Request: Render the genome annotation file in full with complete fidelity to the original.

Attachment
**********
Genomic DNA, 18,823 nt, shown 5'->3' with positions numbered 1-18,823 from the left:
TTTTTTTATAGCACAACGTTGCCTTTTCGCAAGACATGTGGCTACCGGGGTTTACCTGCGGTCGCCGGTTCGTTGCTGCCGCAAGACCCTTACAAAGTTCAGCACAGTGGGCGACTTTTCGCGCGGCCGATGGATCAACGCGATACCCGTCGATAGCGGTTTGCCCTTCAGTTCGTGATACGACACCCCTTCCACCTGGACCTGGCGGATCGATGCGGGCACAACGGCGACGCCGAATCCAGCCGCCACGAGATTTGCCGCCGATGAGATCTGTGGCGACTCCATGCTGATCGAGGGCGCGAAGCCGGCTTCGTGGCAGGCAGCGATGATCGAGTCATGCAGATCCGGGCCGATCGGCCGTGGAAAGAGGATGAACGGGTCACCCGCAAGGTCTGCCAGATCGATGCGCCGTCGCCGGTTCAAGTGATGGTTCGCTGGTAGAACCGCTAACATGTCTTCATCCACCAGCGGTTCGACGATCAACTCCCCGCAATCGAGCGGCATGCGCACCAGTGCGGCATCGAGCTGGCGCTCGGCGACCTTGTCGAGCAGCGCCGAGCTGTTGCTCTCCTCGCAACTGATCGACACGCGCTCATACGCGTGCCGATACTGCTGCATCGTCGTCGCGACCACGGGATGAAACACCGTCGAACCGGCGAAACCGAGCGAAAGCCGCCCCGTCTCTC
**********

Genomic DNA, 18,823 nt, shown 5'->3' with positions numbered 1-18,823 from the left:
TTTTTTTATAGCACAACGTTGCCTTTTCGCAAGACATGTGGCTACCGGGGTTTACCTGCGGTCGCCGGTTCGTTGCTGCCGCAAGACCCTTACAAAGTTCAGCACAGTGGGCGACTTTTCGCGCGGCCGATGGATCAACGCGATACCCGTCGATAGCGGTTTGCCCTTCAGTTCGTGATACGACACCCCTTCCACCTGGACCTGGCGGATCGATGCGGGCACAACGGCGACGCCGAATCCAGCCGCCACGAGATTTGCCGCCGATGAGATCTGTGGCGACTCCATGCTGATCGAGGGCGCGAAGCCGGCTTCGTGGCAGGCAGCGATGATCGAGTCATGCAGATCCGGGCCGATCGGCCGTGGAAAGAGGATGAACGGGTCACCCGCAAGGTCTGCCAGATCGATGCGCCGTCGCCGGTTCAAGTGATGGTTCGCTGGTAGAACCGCTAACATGTCTTCATCCACCAGCGGTTCGACGATCAACTCCCCGCAATCGAGCGGCATGCGCACCAGTGCGGCATCGAGCTGGCGCTCGGCGACCTTGTCGAGCAGCGCCGAGCTGTTGCTCTCCTCGCAACTGATCGACACGCGCTCATACGCGTGCCGATACTGCTGCATCGTCGTCGCGACCACGGGATGAAACACCGTCGAACCGGCGAAACCGAGCGAAAGCCGCCCCGTCTCTC